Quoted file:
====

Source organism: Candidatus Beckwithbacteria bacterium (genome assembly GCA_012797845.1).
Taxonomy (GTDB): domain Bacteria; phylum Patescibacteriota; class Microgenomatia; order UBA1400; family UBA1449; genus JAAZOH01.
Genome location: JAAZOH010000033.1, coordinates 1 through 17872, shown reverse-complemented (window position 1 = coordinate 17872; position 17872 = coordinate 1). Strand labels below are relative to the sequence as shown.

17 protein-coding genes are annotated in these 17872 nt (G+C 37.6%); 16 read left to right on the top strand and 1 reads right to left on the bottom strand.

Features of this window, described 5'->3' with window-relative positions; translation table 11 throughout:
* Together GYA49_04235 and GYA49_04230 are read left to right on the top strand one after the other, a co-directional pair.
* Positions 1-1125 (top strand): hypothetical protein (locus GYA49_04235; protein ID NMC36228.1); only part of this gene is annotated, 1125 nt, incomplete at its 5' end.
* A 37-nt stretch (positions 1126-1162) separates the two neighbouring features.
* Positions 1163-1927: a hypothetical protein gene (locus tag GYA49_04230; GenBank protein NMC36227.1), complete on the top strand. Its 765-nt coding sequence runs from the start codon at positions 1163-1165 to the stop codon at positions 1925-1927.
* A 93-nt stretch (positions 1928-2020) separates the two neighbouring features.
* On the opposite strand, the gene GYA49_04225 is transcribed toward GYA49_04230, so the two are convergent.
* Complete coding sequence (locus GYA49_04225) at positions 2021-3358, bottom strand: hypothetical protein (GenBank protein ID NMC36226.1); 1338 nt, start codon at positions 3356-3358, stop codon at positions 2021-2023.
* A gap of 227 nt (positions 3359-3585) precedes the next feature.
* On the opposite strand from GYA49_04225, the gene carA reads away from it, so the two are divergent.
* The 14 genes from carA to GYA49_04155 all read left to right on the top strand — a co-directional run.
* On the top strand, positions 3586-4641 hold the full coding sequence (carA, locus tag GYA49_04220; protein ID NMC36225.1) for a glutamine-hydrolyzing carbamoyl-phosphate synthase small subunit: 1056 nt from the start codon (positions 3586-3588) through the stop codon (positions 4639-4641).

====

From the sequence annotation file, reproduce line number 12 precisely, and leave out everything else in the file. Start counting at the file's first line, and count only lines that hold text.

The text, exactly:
* Complete coding sequence (locus GYA49_04225) at positions 2021-3358, bottom strand: hypothetical protein (GenBank protein ID NMC36226.1); 1338 nt, start codon at positions 3356-3358, stop codon at positions 2021-2023.